Reasons for Immigration to the Colonies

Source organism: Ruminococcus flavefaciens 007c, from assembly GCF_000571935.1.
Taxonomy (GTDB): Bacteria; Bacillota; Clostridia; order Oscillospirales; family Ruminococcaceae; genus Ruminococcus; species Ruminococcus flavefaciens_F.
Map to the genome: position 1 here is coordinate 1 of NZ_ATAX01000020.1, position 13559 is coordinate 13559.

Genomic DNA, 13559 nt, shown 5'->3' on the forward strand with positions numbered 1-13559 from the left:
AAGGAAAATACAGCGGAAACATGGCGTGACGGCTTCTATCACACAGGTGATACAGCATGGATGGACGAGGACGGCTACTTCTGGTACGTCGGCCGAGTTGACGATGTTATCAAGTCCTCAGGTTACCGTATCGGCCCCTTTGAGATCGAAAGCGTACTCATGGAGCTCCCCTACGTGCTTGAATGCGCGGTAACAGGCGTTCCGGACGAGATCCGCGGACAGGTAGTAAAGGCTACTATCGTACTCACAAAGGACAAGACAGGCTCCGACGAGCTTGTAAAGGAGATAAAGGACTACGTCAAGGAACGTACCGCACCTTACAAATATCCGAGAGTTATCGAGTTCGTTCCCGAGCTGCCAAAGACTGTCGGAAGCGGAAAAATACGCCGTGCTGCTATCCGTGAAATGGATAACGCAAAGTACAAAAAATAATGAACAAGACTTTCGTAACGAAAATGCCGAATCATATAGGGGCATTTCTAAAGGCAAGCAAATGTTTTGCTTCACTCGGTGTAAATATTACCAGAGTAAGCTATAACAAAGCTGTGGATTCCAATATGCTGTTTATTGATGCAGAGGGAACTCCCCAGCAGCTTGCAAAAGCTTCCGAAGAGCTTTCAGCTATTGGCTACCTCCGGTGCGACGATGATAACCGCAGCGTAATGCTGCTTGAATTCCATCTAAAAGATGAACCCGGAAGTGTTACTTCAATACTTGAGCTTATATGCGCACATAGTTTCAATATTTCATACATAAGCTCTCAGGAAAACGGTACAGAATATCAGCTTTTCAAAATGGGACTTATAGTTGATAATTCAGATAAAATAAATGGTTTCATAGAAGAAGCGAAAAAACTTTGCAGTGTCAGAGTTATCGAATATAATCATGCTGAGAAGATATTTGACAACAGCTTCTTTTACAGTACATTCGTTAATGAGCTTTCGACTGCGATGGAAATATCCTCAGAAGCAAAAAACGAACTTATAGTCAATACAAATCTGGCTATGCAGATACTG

Although economic and political values led to much of the English migration to the New World, religious tumult in England was undoubtedly the main cause for the immigration. James I, who believed in the divine right of kings, thought he was allowed to disobey Parliament because he answered to no one but God. He started a conflict with Parliament that gained momentum under Charles I's reign. This conflict finally sparked a civil war lasting seven years, during which time the government unsympathetically persecuted its citizens, driving many of them out of the country. Furthermore, England's unstable economy and inflation led to much poverty. The demand for a certain raw material like wool could put many slaves out of a job if the landowner suddenly decided it was more profitable to raise sheep; thus requiring only a small fraction of the work force. Inflation also made life hard for the poorer people, who found they could no longer pay for basic necessities. People saw that moving to the North American Colonies was a great money-making opportunity. Growing sugar on islands off the North American coast was so profitable that one man's capital may have spilled over to a relative who lived generations later. People were also quite excited about the idea of Capitalism, the economic system in which one makes even more money by investing his capital in a growing business, for example. Finally, people saw that the vast fields in the New World would yield much produce, and that moving to the Colonies was an opportunity too good to pass up. Religious conflict, however, was the main factor contributing to the English migration to New England. The Catholic Church had become too intense on individuals and their everyday life, and Protestantism seemed to be the best alternative for many people. Also, King Henry VIII had established the Anglican Church, which he strongly enforced upon the Englishmen. Protestants and Catholics in this...
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